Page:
Cutting out the debian-devel and ubuntu-devel-discuss lists. I think this subthread has quite a risk of fragmenting, so I'm moving it to the one list (vcs-pkg-discuss) that seems most appropriate for this thread.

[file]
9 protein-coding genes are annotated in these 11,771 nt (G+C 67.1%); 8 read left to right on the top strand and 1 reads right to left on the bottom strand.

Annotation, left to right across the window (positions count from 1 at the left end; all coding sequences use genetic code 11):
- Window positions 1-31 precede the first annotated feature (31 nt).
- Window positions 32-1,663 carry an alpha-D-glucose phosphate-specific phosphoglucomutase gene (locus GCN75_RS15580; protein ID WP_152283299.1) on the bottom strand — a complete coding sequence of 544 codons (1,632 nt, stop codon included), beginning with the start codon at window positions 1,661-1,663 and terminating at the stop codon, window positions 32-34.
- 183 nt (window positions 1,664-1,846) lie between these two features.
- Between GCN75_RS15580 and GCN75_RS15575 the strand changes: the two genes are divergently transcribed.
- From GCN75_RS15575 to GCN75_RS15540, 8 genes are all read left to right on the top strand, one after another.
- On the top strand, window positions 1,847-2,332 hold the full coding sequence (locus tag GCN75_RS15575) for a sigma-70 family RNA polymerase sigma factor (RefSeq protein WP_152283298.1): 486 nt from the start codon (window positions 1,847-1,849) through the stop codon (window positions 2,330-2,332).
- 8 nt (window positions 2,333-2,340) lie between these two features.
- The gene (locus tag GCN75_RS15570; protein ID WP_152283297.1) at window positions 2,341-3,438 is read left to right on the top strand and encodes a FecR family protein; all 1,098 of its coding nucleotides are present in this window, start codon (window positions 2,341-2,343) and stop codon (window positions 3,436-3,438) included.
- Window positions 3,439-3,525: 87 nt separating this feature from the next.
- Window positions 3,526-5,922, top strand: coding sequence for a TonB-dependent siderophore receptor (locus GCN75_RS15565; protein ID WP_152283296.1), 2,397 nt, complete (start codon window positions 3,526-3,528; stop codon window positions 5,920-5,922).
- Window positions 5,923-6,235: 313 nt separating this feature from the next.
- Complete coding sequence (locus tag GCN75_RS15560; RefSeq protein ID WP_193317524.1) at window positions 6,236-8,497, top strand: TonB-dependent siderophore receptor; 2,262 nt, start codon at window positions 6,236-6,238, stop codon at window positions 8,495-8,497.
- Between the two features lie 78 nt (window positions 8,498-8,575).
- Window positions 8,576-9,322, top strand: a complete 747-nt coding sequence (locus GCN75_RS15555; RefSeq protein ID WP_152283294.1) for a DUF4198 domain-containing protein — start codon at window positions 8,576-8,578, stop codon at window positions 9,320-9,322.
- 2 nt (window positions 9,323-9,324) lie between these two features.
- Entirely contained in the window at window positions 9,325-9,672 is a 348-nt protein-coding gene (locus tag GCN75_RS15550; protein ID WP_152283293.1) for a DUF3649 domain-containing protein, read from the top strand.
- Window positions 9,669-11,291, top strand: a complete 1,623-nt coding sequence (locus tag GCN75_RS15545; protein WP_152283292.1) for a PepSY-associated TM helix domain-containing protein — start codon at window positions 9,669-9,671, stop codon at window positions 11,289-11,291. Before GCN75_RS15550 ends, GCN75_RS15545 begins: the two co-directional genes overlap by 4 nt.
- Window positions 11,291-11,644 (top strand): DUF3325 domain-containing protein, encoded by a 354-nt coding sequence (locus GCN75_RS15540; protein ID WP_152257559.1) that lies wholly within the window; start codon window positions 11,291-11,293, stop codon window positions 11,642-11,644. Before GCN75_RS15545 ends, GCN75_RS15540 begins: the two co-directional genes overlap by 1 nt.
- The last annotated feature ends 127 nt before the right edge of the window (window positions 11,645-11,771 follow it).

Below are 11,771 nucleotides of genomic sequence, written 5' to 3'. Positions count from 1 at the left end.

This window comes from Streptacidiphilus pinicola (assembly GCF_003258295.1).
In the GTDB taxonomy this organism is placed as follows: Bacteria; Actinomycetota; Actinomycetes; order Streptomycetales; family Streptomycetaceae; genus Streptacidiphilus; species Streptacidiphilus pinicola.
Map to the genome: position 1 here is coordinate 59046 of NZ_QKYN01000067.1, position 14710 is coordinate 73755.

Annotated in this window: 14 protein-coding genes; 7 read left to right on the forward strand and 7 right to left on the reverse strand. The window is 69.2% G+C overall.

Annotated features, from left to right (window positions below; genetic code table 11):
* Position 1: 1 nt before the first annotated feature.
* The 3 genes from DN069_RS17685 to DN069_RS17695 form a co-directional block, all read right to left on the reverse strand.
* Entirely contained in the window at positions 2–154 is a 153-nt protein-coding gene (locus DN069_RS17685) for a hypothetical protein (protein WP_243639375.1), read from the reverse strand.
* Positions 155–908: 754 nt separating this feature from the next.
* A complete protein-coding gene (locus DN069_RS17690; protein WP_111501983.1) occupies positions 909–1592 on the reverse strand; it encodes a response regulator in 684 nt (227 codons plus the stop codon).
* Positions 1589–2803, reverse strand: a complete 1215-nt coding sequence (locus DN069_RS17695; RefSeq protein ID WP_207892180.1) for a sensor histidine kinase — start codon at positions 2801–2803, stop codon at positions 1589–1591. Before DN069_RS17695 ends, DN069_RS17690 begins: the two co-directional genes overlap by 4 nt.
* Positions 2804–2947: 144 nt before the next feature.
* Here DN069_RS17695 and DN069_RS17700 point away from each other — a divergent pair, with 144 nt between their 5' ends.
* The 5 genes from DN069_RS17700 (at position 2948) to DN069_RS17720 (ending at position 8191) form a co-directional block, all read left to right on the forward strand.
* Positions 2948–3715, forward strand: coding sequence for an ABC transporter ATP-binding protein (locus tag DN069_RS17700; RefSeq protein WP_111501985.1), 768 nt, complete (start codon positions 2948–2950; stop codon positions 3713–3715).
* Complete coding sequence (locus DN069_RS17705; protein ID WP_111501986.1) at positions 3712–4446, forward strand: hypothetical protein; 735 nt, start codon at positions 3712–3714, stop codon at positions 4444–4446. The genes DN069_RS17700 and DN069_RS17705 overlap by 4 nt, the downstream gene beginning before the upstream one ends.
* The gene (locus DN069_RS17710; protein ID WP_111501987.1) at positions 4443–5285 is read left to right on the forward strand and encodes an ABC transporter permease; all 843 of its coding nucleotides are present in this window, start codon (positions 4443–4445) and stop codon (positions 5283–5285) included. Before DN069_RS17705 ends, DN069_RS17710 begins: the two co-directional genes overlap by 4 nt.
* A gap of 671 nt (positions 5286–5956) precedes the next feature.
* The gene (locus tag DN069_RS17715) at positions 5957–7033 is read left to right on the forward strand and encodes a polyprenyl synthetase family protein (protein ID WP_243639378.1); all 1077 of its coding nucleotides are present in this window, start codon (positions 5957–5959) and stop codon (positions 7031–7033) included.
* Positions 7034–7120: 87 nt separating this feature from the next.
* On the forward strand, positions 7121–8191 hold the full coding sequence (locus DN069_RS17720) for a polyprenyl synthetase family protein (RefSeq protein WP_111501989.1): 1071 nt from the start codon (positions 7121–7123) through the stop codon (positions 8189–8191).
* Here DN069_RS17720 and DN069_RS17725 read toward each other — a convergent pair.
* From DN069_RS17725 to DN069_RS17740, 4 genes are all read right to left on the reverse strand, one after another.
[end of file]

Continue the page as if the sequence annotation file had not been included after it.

I have seen a few comments about "why not dgit?" and I realise that I have yet to reply to these. Over the years I have internalised the reasons, so have found it difficult to write down my arguments in a cogent way. I'll attempt that here now, and I welcome replies that try to convince me that I'm wrong. I have may some other ideas in my head I have failed to remember right now. I've tried hard to get this written and posted in advance of our Ubuntu Online Summit session on this topic. It took me a while though, and I realise there is not much time left for participants to read and absorb this. So sorry for the short notice. For clarity, I'll call our system "usdi" as we don't have a better name for it yet. And one fundamental point of difference appears to be whether the git tree is "quilt popped" (usdi) or "quilt pushed with .pc removed" (dgit). Note that an "Ubuntu merge" (our primary use case) isn't the same as a git merge. It's more like a git rebase, but formerly without the benefit of a VCS. If you're not familiar with this, see  for details. Please understand that we did not set off trying to solve all use cases at once. Our goal in the design of this was not "one git to rule them all". It was more "how can we use git to solve our immediate problem?" My first effort did not even have an automatically imported git tree. I did it manually from source packages. # A technical summary of what our importer does Our imports appear in regular git repositories (not special remotes); one per source package. The importer (and only the importer) maintains one branch pointer per distribution and series. These branch pointers fast forward, so users can follow them easily. When the importer runs for a given source package, it checks for any newer source uploads, imports their trees and updates the distribution+series branch pointers. These commits are equivalent to the source packages with quilt patches popped and with no .pc directory. This isn't enforced on other commits pushed by uploaders (see below) but it wouldn't make sense do so anyway. An uploader can choose to push to the git repository before the importer runs against a corresponding upload. The uploader should push just a tag in the form "upload/<version>" to indicate to the importer that this is a set of logical commits that can represent the upload (instead of having to fall back on a wholesale import in one commit). The uploader should not update any branch pointers. When the importer sees a new published source version, it will find and use this tag if it passes sanity checks. The updated distribution+series branch pointers will then have the "upload/<version>" commit in their histories as appropriate. You can run the importer locally. If you run it against some current remote tree (perhaps in future the "official" tree), then you will end up with the same new imports as some other importer run (perhaps in the future the "official" importer) with identical commit hashes. This is quite convenient during development, since you can propose a branch against a future official branch that doesn't necessarily exist yet. # Other parts of our workflow We have a bunch of documention-in-progress and tooling to help us manipulate the tree in common ways to help us with our use cases. I argue below why I think our model works for our use cases, so in that sense I guess that they're relevant. But you don't need to understand what we do in order to understand what we've done. # Differences from Debian Some unique challenges I think Ubuntu has over Debian: 1. Like Debian, we have NMUs (effectively). Unlike Debian, these happen all the time. Unlike Debian, we can't choose to switch a package maintainership over to a particular git model. In addition to non-git uploads from other Ubuntu developers, we also have to deal with non-git uploads from Debian, which is the primary source of commits and uploads for the package. Whatever model we choose, we have to be able to deal with the fact that the primary input from the system will not contain nicely separated logical commits. 2. Being derived from Debian, we get far more benefit from git if git understands our inheritence model. 1.0-1ubuntu1 in Ubuntu should have 1.0-1 from Debian as a parent in our git model. We may be able to get away without this, since "Ubuntu merges" are primarily a rebase-based workflow for us. However, getting the inheritance graph correct allows us to automate more and more of this. Right now, we have the rebase graft points identified for us automatically. In the future, we might even be able to create a git-based "merge-o-matic" which could do "Ubuntu merges" automatically where there are no conflicts. 3. As an Ubuntu development team, we need a system that presents a unified view of all the packages we look after for both Ubuntu and Debian. I don't want new starters on our team to have to be trained on five different VCS mechanisms with five different decision trees on "how to do an Ubuntu merge". Whether the Debian maintainers for a particular package are using gbp, dgit, git-dpm, on source package version 1.0, 3.0 or using quilt, cdbs, or dpatch, we need to be able to cope with it. Ideally our workflow will be the same for everything. Some of this is unavoidable. If adding a patch, then the developer will have to understand the patch system in use. But it's no good to us to have to say "sorry, you can't use our git trees then". One might call point 3 "universal applicability". I've heard people say about our system "if it doesn't work with dgit it's no use to me". This may be true, but note that the opposite is not. Our system works whether an upstream maintainer uses dgit or not. Some history (individual commits over what was uploaded) may be lost, but theoretically I think even that would be automatically recoverable should we spend the time on writing that feature. It doesn't need any infrastructure support, or need us to push to a particular place, or need an "official tree"; developers can use the system regardless of any of these factors. # quilt patches popped For our "Ubuntu merge" use case, I think makes sense to store into git with quilt patches popped, over any kind of quilt patches pushed model. This is because: 0. Before I begin, I realise that most of my arguments here can be mitigated with additional client-side tooling since all of the data required is present. However we developed this process incrementally. We increased our productivity from day one, even without an importer. I think it's a useful property of any data model that specialised tooling isn't required in order to make use of it. 1. Removing .pc breaks quilt. Going with my incremental theme again, our import format does not break this; users do not have to learn any additional tools. dgit punts on this with "If you want to manipulate the patch stack you probably want to be looking at tools like git-dpm". But git-dpm seems to assume a model where the maintainer team collectively decides to maintain a package in VCS with it. See point 1 under "Differences from Debian" above. I have yet to see anyone using a git-dpm model in Ubuntu where the Debian maintainer team is separate and not using git-dpm in Debian. 2. Using "git diff" against two tags will present quilt patches added or removed at least twice (three if .pc wasn't removed). This makes for a bunch of unnecessary diff noise. 3. Cherry-picking commits that add or drop quilt patches become difficult, and makes a mess of the .pc directory, again breaking quilt. And how do we deal with conflicts? Admittedly the same might be said about a popped format. Conflicts would then get deferred until the developer tries to "quilt push" to make sure that all patches still apply, or get an upload rejected because they don't. I find it easier to deal with them at the end, however. In Ubuntu, I typically deal with juggling the logical changes first. When done, I can fix up the quilt patches as needed using traditional methods. I find this easier than having to deal with quilt patch conflicts at the same time as juggling the high level items during a rebase (a very common task in my team's workflow). 3. IME, in Ubuntu it is rare to have to deal with anything but trivial changes to quilt patches. Mostly quilt involement is in adding or dropping entire quilt patches. At least, this is the case for most of the server team merges which was our primary use case. I've always found it easier to deal with quilt patches as a whole *using quilt*, even when working inside git. See points 2 and 3. 4. "dgit quilt-fixup" becomes unnecessary. I think its existence is a symptom of dgit's model being suboptimal. With our quilt popped model, what the developer sees is identical to the developer's mental model of a source package that isn't using a VCS, just like a regular software development source tree in a VCS is identical to the developer's mental model of that source tree without VCS. 5. No magical commits from dgit's client tooling. I don't want to see extra noise as overhead interpersed with my own commits. This makes rebasing a pain. 6. dgit's documentation says that "packing up a tree in `3.0 (quilt)' and then unpacking it does not always yield the same tree". This cannot happen if trees are always stored with quilt popped. AIUI, dgit requires fixups to make this the case before a push, so perhaps this does not impact the choice of data model. However, I think think it is a further illustration that the data model itself is wrong as a demonstration of it being denormalised. There are two forms of normalisation happening here: a) what "dgit quilt-fixup" does; b) that quilt patches are stored pushed. What I'm saying is that the necessity of a) shows that b) is not really a normal form. Given the above, I don't think it makes sense, for our use cases at least, to store trees hacked to push quilt patches and delete .pc. On the contrary I think it makes more sense to store the canonical form of the tree (at least, I argue that the canonical form of the tree is the source package unpacked but without interpretation). It is always possible to add client-side tooling if you'd prefer to see that tree in some other form. And since the quilt-popped form is normal and git hashes are reproducible, this can be done consistently on the client side. I understand that there are two sides to this. Essentially what I'm saying is that in our team's use cases, the downsides to doing it our way never come up, whereas the downsides to doing it your say always come up. I also realise that this canonical form may make things tricky when you want to store additional information and not lose the commit hashes associated with these. I don't think this is unsurmountable though. Our importer does this by picking up and trusting the uploader's push if the trees match. The necessary state is maintained in the tree maintained by the importer (but pushed to by developers). # dgit vs. usdi: where next? On Tue, Nov 15, 2016 at 01:14:01AM +0000, Colin Watson wrote: > not to mention the duplicated effort I don't think we duplicated effort. Every step we took made us incrementally more efficient. The key things that we have spent time on do not appear to be things that dgit currently does. Perhaps we're trying to solve a different problem. It may appear that we could have spent the same amount of effort on dgit instead, fulfilled our use case inside dgit, and given you one thing to implement inside Launchpad that does everything. But I don't think this is true. Most of the problems we solved are not things that dgit currently addresses. We would have faced additional overhead trying to resolve the impedance mismatch between dgit's model and the obvious model for our use case. One thing I've wondered, and I think is worth exploring, is if our model could be used to present a dgit special remote, or vice versa. Both formats are in some normal form, so I think this should theoretically be possible.  https://lists.ubuntu.com/archives/ubuntu-devel/2014-August/038418.html  https://wiki.ubuntu.com/UbuntuDevelopment/Merging/GitWorkflow  https://code.launchpad.net/~usd-import-team/usd-importer/+git/usd-importer [now includes the client tools as well as the importer]  http://summit.ubuntu.com/uos-1611/meeting/22710/git-based-merge-workflow/